By Max Clarke

Small businesses are responding to lenders’ criticisms that they are not submitting proper management accounts by providing better financial information establishing they are creditworthy concerns.

With banks apparently moving away from security -backed lending towards regular analysis of businesses’ abilities to meet their liabilities, the Forum of Private Business has joined forces with CreditPal to provide a free, up-to-date financial management service to its members.

Leading banks have repeatedly told the Forum that information submitted by SMEs is often unclear and confusing, making it difficult for them to properly assess lending risks on a case-by-case basis.

In turn, many small business owners have reported that they are being rejected by lenders purely because of their size — or more often that their sectors are deemed ‘no go’ areas for lending.

As part of the Forum’s Finance Director business support solution, the not-for profit organisation is helping its members to produce and present proper financial and management information via its free ForumCreditPal service.

Using ForumCreditPal, which uses the latest, highly secure web technology, small businesses can upload their financial information, automatically prepare and present profit and loss balance sheets and two-year portable credit histories in the format banks require and send this information directly to selected banks, minimising the risks of their lending applications being rejected and saving them time and money.

“In recent years something of an impasse in bank-business relationships has emerged and it is important that we bridge that divide,” said the Forum’s Chief Executive, Phil Orford.

“The banks must do better — that is clear — but we are working with our members to provide the technology and financial skills they need to proactively establish their creditworthiness.

“With banks moving towards requiring regular — meaning quarterly or even monthly — financial reporting there are obvious cost increase implications for small firms. ForumCreditPal empowers them to produce and present their management accounts in the right way and for free.”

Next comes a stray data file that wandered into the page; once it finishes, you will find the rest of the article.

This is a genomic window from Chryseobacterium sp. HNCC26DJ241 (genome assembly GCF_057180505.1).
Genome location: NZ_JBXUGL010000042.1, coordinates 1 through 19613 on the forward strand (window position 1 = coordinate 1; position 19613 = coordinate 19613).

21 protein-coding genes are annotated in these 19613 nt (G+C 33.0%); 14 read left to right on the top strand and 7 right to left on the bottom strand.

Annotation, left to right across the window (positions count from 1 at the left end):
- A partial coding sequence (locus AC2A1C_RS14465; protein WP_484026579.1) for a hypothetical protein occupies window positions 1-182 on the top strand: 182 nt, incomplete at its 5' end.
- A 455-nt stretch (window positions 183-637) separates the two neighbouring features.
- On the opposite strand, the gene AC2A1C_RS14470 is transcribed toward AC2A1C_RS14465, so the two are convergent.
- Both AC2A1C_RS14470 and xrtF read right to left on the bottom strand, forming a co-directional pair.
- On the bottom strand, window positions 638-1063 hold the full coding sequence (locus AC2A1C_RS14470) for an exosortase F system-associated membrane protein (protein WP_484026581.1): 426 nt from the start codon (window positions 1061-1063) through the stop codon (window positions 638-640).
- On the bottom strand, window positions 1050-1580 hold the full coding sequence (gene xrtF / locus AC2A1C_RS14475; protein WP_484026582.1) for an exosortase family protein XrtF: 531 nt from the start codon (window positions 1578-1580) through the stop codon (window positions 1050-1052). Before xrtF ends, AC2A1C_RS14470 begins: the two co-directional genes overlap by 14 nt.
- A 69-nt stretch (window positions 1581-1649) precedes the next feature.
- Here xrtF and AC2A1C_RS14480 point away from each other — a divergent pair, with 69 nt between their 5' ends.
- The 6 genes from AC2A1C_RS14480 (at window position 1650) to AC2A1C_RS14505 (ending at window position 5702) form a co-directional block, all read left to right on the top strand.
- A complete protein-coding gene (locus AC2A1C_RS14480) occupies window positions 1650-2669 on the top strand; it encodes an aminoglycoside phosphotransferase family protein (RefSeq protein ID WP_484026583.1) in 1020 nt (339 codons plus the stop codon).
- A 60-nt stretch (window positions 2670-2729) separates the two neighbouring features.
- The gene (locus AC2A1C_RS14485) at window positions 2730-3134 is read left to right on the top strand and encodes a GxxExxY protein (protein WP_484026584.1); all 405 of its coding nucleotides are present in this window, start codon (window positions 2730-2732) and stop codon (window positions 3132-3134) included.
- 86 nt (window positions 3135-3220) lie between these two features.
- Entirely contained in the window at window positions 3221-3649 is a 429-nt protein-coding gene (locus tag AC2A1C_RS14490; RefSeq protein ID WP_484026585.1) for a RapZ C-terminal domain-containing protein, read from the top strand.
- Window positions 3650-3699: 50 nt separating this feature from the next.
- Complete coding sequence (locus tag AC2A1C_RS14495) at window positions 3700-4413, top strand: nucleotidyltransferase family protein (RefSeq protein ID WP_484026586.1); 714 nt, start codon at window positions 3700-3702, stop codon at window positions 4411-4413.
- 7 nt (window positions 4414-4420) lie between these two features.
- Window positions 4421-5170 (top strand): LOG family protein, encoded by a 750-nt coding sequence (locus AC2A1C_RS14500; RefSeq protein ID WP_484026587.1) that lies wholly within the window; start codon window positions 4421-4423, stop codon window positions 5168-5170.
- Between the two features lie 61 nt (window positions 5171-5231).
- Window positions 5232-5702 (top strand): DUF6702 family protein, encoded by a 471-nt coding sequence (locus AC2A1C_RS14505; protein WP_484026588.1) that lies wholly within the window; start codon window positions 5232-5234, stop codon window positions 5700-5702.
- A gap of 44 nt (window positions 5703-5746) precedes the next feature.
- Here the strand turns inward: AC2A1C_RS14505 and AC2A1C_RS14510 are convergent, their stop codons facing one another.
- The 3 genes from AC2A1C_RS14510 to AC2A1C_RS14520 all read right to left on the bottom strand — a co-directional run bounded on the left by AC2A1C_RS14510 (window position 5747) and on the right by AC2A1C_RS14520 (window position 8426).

ForumCreditPal has been designed to complement existing accounting packages. Backing the service, Steve Porter, Marketing Campaign Manager at Sage Accountants’ Division said:

“ForumCreditPal complements Sage software — such as Sage 50 Accounts and Sage 200 — requiring no extra download or installation, and allows users to review internal finance and automatically generate standardised and validated monthly management accounts.”

“Accountants can offer such credit and analysis tools as a value-added service, generating data on a client’s behalf, or acting as an advisor to help SMEs access and set up the service in-house.”

Research carried out by the Forum last year suggests that the credit crisis stimulated firms into better financial management practices. In all, 68% said they had been motivated to produce management accounts — with 85% of these citing the reason for doing so as ‘improving business management’.

With more than £24 billion currently owed to SMEs across the UK in outstanding invoice payments, producing regular financial information and establishing proper credit reporting can also help bolster business finance by allowing entrepreneurs to keep on top of late payments.

The survey showed that 31% of respondents also identified credit checks as the most effective method of monitoring their supply chain.

However, despite efforts from businesses to provide the financial information banks, invoice financing organisation and other lenders and providers of credit are seeking when determining lending applications, there remains considerable scepticism about banks and of the merits of sharing financial information more generally.

Just 9% said they would be prepared to fully disclose their management accounts to their supply chain and fewer (8%) prepare financial reports explicitly to improve their own credit rating with lenders.